ORLANDO—Recognizing the importance of whole-person care, the LIVESTRONG Cancer Institutes created a program that flips the traditional physician-centric clinic model.
“One of the challenges that cancer service delivery as a whole is facing is how to address the growing evidence that it really matters how you provide support to patients throughout treatment,” said Elizabeth Kvale, MD, MPH, Program Leader of Survivorship, Supportive and Palliative Care, LIVESTRONG Cancer Institutes at UT Health Austin/Dell Medical School.
“For instance, we know that early, concurrent palliative care helps people live longer and live better, but we don't have systems of care that allow people to access that consistently,” she continued. “Providing whole-person care not only helps people have a better experience, but it helps them utilize health care more appropriately.”
Recognizing the need for a system that addresses every area of care, Kvale and colleagues developed a new approach. The CaLM—Cancer Life reiMagined—model empowers a diverse team of caregivers to serve the mind, body, and spirit of cancer patients, survivors, caregivers, and loved ones.
During the Association of Community Cancer Centers (ACCC) 36th National Oncology Conference, this program received an ACCC 2019 Innovator Award.
A New Approach to Care
Beginning in December 2018, Kvale and colleagues initiated this piloted care model, which delivers daily oncology care with help from a multidisciplinary team.
“In the traditional clinic, a patient comes into a disease treatment office and they progress through the treatment process,” Kvale explained. “If the oncologist recognizes that the patient is having uncontrolled symptoms or needs additional support, such as psychosocial or palliative, they get referred to other providers.
“The CaLM model flips this approach,” she continued. “Patients now come into cancer treatment through those supportive care services. The first thing we do is a whole-person assessment. What are this person's strengths as they're moving into cancer treatment? Where will we need to provide support?”
The physical and social needs are triaged through the SWAT team, which includes a palliative NP, med/onc NP, clinical social worker, and navigator. These caregivers are the anchor for patients, with the oncologists facilitating treatment planning and disease management.
CaLM includes coordinated, interdisciplinary care that involves financial and fertility navigation, nutrition, genetic counseling, pharmacy, and psychiatry, according to Kvale.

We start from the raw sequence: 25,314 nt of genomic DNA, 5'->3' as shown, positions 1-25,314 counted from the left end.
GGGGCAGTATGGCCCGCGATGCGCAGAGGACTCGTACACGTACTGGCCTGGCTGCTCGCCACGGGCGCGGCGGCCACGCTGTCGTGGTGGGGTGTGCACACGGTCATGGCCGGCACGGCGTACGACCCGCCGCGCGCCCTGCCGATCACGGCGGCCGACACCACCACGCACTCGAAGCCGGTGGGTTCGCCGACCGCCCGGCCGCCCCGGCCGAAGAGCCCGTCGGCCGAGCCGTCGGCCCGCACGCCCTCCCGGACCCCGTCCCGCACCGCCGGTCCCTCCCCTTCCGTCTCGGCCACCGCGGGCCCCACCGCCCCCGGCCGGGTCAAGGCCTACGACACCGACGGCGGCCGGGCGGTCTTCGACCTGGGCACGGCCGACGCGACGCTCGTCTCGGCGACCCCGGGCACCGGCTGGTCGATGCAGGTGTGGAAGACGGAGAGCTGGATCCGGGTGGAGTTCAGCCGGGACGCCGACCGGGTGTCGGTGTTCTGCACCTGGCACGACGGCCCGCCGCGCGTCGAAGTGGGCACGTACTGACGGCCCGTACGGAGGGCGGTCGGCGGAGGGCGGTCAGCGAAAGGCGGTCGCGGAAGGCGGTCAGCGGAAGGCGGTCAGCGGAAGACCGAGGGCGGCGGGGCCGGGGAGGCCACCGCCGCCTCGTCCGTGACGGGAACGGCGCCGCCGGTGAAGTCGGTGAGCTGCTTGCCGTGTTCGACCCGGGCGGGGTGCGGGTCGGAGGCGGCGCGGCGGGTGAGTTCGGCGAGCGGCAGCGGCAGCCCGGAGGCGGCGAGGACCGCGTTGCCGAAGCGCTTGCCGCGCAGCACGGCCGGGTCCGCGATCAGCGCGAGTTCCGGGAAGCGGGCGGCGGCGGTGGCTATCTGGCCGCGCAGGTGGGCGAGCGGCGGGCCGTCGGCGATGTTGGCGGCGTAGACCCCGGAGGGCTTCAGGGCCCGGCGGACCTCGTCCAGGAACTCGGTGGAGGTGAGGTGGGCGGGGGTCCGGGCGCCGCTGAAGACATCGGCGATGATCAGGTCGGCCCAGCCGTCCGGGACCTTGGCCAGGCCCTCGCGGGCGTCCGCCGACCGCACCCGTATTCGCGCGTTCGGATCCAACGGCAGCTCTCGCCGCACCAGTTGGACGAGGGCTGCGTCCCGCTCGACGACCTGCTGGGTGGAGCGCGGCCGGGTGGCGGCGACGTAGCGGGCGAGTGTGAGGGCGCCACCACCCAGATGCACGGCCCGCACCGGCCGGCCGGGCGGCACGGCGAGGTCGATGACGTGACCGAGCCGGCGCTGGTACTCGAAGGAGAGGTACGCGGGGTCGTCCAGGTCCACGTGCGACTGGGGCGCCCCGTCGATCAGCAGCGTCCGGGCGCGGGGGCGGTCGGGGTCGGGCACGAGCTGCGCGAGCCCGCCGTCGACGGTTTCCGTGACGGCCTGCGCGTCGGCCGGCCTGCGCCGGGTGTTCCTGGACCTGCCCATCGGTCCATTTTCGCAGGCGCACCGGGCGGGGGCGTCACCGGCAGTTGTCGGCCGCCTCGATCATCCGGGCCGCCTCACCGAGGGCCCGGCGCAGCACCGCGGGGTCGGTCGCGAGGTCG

“This model is an effort to design health services that deliver the care cancer patients need,” she noted. “How we approach care must continue to evolve as more patients are living with advanced disease and prolonged courses of treatment.”
What's next for the program? According to Kvale, they are considering the best way to scale the CaLM model at their facility and beyond.
“If we discover that we're really changing the cancer experience and improving outcomes for our patients, how do we make this model available to people in community centers where they just don't have access to all of the resources that you would at an academic center?”
One avenue being explored is virtual health delivery, which would allow more patients to benefit from a whole-person approach. “Redesigning care to ensure that patients have access to the necessary support improves care from both the patient and provider perspective,” Kvale emphasized.
While the CaLM model is still in the early stages, trends in patient-reported outcomes have shown a positive impact.
“Patients who initially reported moderate to severe symptoms are improving to mild or none over time, which confirms the importance of a whole-person approach,” Kvale noted. “We have also observed a positive impact on anxiety and depression among patients.”
Kvale noted that the program has not been open long enough to confirm whether or not there has been an impact on overall survival.
“A whole-person approach, like the CaLM model, allows teams to deliver better care,” Kvale said. “And when we're delivering care in teams, even if those are virtual teams, all of the team members are better supported.
“You can feel good about care when you know that you're delivering the very best care possible and taking care of your patient as a person, even if that's not your personal strength as a doctor,” she added. “For instance, if you're a cancer scientist and what you really want to do is focus on the disease of cancer, this is a model that flexes to help support a patient who is not just the disease.
“This is a model that helps make sure that the whole person gets care, so the patient does better and providers do better because they're supported in all the really hard things that we ask our cancer treatment professionals, both nurses and doctors, to do.”
Catlin Nalley is a contributing writer.